Photo courtesy of Kris Bradley
Columbus police officers responded to a disorderly crowd and several house parties at about midnight Saturday. Police used pepper spray to control the situation.
The block party, Woodfest ’11, took place one block east of High Street on Woodruff Avenue. Officers from the Columbus Police Department, armed with pepper spray, demanded that people return to their homes, get off the street and leave the area.
According to the police report, officers encountered a large crowd on Woodruff, and saw several house parties with more than 1,000 people blocking the street.
Officers attempted to clear the streets with a chemical substance, when several bottles were thrown at the officers. Columbus police reported that three officers sustained injuries and that several people were arrested.
Matthew Coleman, a 19-year-old majoring in biology, Brian Witt, a 21-year-old majoring in civil engineering, and Michael Shivak, 21, were arrested for assault on a police officer following the block party.
All three were charged with assault on a police officer, and Coleman was charged with two counts of assault on a police officer. Coleman and Witt tried to evade police and sustained ‘minor injuries’ in the process.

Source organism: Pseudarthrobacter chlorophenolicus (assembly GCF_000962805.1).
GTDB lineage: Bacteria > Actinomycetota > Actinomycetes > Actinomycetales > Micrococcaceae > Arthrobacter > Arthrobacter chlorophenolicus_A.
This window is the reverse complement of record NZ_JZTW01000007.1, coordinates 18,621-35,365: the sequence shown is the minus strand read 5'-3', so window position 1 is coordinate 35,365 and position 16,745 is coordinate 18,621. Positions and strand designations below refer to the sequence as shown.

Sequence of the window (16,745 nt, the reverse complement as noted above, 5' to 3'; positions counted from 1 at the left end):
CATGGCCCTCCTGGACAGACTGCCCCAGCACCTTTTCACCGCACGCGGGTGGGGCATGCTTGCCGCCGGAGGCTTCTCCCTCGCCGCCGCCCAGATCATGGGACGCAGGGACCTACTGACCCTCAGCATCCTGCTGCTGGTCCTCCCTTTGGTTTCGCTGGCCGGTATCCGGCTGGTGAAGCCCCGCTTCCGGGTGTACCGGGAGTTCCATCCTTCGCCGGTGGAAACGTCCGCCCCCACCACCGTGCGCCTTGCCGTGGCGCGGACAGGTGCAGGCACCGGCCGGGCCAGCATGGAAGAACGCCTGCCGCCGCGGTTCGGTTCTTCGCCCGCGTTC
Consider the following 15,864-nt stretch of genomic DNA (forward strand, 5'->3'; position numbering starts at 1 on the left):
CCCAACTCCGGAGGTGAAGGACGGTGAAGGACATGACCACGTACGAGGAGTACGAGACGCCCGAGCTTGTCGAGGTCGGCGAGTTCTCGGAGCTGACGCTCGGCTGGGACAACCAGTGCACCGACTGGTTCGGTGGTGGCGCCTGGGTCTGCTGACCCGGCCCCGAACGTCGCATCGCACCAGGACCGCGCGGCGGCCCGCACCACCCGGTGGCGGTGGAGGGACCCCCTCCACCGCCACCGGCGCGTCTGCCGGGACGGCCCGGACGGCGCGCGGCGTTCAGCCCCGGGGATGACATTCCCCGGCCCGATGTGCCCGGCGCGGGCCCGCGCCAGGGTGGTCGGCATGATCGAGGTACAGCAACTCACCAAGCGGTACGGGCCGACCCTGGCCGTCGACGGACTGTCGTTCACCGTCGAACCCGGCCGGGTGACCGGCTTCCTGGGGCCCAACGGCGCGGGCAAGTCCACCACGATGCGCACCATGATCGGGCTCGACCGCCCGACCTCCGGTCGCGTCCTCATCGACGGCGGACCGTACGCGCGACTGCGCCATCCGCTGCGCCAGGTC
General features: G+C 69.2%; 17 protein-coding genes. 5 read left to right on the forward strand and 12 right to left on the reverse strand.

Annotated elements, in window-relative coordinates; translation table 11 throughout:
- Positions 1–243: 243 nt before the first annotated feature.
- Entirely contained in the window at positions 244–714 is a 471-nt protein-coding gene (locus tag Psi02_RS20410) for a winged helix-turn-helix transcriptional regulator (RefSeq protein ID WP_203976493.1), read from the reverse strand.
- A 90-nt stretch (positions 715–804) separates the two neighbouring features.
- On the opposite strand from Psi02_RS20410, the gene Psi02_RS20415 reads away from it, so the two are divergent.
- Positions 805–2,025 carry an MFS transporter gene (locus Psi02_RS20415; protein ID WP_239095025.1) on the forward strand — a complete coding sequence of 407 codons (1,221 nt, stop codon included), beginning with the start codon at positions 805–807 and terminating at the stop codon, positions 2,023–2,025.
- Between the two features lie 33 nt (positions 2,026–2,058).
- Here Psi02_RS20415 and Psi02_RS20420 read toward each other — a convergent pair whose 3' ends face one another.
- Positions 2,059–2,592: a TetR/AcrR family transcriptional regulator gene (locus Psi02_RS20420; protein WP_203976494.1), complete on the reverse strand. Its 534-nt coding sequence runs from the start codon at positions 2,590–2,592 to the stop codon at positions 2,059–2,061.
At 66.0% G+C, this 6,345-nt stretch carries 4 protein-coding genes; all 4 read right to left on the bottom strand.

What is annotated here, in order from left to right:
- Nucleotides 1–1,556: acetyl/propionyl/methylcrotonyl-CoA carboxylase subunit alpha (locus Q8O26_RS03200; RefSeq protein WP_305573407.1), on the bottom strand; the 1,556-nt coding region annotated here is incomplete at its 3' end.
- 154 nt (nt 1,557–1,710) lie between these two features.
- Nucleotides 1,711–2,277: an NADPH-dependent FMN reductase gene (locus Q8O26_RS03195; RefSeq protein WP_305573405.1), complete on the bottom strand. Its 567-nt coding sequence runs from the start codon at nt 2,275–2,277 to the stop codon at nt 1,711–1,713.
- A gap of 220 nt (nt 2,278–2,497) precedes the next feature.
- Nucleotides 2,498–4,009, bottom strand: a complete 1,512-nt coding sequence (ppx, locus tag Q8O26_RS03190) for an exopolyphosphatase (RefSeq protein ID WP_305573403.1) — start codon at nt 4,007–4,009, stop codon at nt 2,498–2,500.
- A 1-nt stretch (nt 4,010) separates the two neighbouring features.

Sgt. Melissa McFadden of Columbus police said the substance used to deter the crowd was pepper spray.
Ray Giesige, a third-year in construction systems management, said police were walking up and down the street with the pepper spray, spraying anyone close to them.
“It cleared out the area pretty fast,” Giesige said. “There were thousands of people there.”
Giesige said he saw one police cruiser attempt to drive east on Woodruff, when he encountered hundreds of people blocking the way. Giesige said he saw people jumping on the car and throwing bottles and cans at the police cruiser.
About a minute later, other police cruisers began to block the road and a police van led the way as five officers followed on foot, spraying the entire area with Mace, Giesige said.
Katie Gannon, a third-year in computer and information science, said she did not expect the situation to escalate to that level.
“I just turned around and started breathing the spray,” Gannon said. “It was just crazy.”
Columbus police officers were unavailable to comment on the scene.